Other organs affected by COVID-19

The lungs are the main organs affected by COVID-19. But in serious cases, the rest of the body can also be affected. In serious cases, the rest of the body can also be affected. “In patients who become severely ill, a good proportion of those patients also develop dysfunction in other organ systems,” Evans said. However, she says this can happen with any severe infection. This damage to the organs isn’t always directly caused by the infection, but can result from the body’s response to infection.

Stomach and intestines

Some people with COVID-19 have reported gastrointestinal symptomsTrusted Source, such as nausea or diarrhea, although these symptoms are much less common than problems with the lungs. While coronaviruses seem to have an easier time entering the body through the lungs, the intestines aren’t out of reach for these viruses. Earlier reports identified the viruses that cause SARS and MERS in intestinal tissue biopsies and stool samples. Two recent studies — one in the New England Journal of Medicine and a preprint on medRxiv — report that stool samples of some people with COVID-19 tested positive for the virus. However, researchers don’t know yet whether fecal transmission of this virus can occur.ADVERTISING

Heart and blood vessels

Evans says COVID-19 can also affect the heart and blood vessels. This may show up as irregular heart rhythms, not enough blood getting to the tissues, or blood pressure low enough that it requires medications. So far, though, it’s not clearTrusted Source that the virus directly damages the heart. In one study of hospitalized patients in Wuhan, 20 percentTrusted Source had some form of heart damage. In another, 44 percentTrusted Source of those in an intensive care unit (ICU) had an irregular heart rhythm. There are also signs that COVID-19 may cause the blood to clot more easily. It’s not clear how much this plays in the severity of the illness, but clots could increase the risk of a stroke or heart attack.CORONAVIRUS UPDATESStay on top of the COVID-19 pandemic. We’ll email you the latest developments about the novel coronavirus and Healthline’s top health news stories, daily.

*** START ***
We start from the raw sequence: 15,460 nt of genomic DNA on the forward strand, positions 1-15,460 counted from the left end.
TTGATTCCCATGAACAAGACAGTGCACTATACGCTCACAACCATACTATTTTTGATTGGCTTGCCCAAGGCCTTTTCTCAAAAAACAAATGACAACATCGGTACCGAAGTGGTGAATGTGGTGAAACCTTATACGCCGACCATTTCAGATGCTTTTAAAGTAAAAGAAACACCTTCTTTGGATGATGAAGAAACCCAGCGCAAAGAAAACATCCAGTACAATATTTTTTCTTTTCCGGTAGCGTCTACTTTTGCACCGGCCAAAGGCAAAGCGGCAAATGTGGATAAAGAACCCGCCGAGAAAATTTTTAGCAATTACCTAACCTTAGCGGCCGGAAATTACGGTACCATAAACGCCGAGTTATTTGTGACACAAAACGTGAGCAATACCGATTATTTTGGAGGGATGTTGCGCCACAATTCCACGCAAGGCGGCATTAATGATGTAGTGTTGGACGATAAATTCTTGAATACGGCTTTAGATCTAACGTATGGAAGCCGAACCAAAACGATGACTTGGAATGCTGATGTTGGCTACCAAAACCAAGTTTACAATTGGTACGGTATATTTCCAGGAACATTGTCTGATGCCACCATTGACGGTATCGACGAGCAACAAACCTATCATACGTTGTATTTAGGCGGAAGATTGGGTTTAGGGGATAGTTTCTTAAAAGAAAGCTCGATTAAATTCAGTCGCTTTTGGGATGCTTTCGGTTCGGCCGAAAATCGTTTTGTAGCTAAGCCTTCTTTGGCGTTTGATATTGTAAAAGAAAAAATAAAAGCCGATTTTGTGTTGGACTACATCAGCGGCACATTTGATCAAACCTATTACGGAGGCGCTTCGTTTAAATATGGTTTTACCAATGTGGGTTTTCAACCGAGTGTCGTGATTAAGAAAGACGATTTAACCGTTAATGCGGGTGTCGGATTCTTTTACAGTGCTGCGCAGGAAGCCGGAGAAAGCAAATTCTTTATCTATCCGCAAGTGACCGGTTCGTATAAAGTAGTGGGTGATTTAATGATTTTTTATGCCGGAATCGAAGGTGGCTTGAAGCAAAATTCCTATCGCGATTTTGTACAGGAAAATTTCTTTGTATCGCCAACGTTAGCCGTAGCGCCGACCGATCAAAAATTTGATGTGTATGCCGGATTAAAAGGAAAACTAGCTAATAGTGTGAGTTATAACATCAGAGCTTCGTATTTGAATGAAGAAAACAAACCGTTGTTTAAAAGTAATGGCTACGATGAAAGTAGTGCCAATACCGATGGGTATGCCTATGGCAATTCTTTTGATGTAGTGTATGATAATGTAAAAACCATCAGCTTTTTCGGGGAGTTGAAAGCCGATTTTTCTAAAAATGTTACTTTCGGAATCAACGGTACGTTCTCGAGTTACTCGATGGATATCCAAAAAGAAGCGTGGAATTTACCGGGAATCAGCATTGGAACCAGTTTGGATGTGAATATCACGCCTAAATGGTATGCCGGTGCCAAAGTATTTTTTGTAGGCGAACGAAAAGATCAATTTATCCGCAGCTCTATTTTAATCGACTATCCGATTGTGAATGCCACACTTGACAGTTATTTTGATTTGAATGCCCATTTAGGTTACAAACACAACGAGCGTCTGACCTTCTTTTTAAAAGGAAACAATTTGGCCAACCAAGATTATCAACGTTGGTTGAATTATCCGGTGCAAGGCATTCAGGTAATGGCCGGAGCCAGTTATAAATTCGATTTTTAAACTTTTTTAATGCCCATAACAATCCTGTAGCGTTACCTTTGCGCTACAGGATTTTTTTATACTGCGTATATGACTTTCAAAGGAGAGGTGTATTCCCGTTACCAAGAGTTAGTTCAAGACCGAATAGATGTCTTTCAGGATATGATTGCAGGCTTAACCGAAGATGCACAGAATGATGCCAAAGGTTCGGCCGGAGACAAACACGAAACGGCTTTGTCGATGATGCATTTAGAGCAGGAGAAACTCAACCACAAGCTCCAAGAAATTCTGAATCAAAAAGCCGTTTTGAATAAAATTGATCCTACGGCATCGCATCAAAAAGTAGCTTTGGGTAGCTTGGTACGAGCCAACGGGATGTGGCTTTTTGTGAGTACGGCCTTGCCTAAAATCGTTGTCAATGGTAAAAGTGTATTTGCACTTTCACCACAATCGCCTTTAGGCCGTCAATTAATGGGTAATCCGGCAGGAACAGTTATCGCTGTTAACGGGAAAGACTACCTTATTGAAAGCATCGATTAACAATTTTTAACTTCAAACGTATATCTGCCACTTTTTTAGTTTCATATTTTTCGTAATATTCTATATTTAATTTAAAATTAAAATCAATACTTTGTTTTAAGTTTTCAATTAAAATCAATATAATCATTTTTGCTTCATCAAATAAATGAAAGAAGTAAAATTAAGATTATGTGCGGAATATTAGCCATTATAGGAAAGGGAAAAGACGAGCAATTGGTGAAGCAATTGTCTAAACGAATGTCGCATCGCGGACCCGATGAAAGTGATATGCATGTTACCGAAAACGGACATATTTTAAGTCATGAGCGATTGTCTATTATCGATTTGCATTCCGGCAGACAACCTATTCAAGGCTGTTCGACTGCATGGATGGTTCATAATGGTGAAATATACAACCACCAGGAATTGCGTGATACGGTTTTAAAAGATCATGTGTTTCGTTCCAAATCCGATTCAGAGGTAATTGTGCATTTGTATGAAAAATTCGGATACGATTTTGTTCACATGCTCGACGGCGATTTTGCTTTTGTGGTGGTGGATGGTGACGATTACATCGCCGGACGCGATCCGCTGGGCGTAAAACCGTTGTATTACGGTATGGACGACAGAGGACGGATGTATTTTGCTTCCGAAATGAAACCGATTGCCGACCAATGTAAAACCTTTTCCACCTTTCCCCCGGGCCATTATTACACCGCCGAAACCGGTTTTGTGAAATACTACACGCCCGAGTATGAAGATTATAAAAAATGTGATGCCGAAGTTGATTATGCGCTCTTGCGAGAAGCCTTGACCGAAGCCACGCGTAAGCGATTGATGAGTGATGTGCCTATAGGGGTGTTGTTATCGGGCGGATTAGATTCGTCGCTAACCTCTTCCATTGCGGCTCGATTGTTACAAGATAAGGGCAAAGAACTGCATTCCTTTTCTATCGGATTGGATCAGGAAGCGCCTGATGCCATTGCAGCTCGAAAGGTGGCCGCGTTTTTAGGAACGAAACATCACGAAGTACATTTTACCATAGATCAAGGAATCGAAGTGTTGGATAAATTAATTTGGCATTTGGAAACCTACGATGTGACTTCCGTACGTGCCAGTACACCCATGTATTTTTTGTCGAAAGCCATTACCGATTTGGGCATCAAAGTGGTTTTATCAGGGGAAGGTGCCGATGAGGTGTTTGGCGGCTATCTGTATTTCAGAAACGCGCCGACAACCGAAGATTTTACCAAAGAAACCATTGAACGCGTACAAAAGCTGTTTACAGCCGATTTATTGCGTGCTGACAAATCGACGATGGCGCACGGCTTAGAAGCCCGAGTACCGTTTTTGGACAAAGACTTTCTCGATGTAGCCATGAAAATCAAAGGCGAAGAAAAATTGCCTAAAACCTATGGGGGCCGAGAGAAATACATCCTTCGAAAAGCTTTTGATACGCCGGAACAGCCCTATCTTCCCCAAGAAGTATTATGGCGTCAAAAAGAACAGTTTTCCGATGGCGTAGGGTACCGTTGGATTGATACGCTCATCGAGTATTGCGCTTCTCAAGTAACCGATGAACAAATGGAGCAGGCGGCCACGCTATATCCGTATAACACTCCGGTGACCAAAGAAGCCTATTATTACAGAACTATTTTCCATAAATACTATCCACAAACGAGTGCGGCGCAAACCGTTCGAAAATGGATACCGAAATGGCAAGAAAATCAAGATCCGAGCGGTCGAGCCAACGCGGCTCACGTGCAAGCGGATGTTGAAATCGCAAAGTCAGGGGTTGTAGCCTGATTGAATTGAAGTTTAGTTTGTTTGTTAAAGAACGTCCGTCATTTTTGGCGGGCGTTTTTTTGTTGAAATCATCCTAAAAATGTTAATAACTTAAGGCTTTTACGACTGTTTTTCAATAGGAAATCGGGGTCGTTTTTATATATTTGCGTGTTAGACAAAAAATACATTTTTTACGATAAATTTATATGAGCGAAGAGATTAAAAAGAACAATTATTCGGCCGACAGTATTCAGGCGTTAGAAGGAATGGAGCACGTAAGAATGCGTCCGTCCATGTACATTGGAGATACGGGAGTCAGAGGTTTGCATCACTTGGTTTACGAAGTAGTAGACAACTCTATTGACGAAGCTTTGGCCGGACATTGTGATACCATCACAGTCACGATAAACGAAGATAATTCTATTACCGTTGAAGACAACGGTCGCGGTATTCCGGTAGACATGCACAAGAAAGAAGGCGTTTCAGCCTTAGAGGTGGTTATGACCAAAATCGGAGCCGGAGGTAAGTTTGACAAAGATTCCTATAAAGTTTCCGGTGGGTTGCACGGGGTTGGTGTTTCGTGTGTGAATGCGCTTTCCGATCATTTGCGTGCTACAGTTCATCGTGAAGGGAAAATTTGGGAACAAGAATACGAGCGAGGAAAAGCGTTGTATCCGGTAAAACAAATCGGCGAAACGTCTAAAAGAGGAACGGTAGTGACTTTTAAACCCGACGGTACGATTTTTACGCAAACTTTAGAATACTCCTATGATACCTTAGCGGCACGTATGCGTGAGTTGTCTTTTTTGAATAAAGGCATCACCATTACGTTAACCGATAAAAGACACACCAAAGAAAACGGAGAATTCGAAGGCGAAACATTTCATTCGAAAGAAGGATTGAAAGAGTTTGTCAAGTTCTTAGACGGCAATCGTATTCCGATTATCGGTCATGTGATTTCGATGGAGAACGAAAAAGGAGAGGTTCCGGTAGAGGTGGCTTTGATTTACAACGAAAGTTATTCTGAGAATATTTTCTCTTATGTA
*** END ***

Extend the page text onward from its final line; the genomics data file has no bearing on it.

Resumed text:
Liver and kidneys

When liver cells are inflamed or damaged, they can leak higher than normal amounts of enzymes into the bloodstream. Elevated liver enzymes aren’t always a sign of a serious problem, but this laboratory finding was seen in people with SARS or MERSTrusted Source. In one study of hospitalized COVID-19 patients in Wuhan, 27 percent had kidney failure. One recent reportTrusted Source found signs of liver damage in a person with COVID-19. Doctors says it’s not clear, though, if the virus or the drugs being used to treat the person caused the damage. Some people hospitalized with COVID-19 have also had acute kidney damageTrusted Source, sometimes requiring a kidney transplant. This also occurred with SARS and MERSTrusted Source. During the SARS outbreak, scientists even found the virus that causes this illness in the tubules of the kidneys.

There’s “little evidence,” though, to show that the virus directly caused the kidney injury, according to a World Health Organization report. Dr. James Cherry, a research professor of pediatrics in the David Geffen School of Medicine at UCLA, says the kidney damage may be due to other changes that happen during coronavirus infection. “When you have pneumonia, you have less oxygen circulating,” he said, “and that can damage the kidneys.”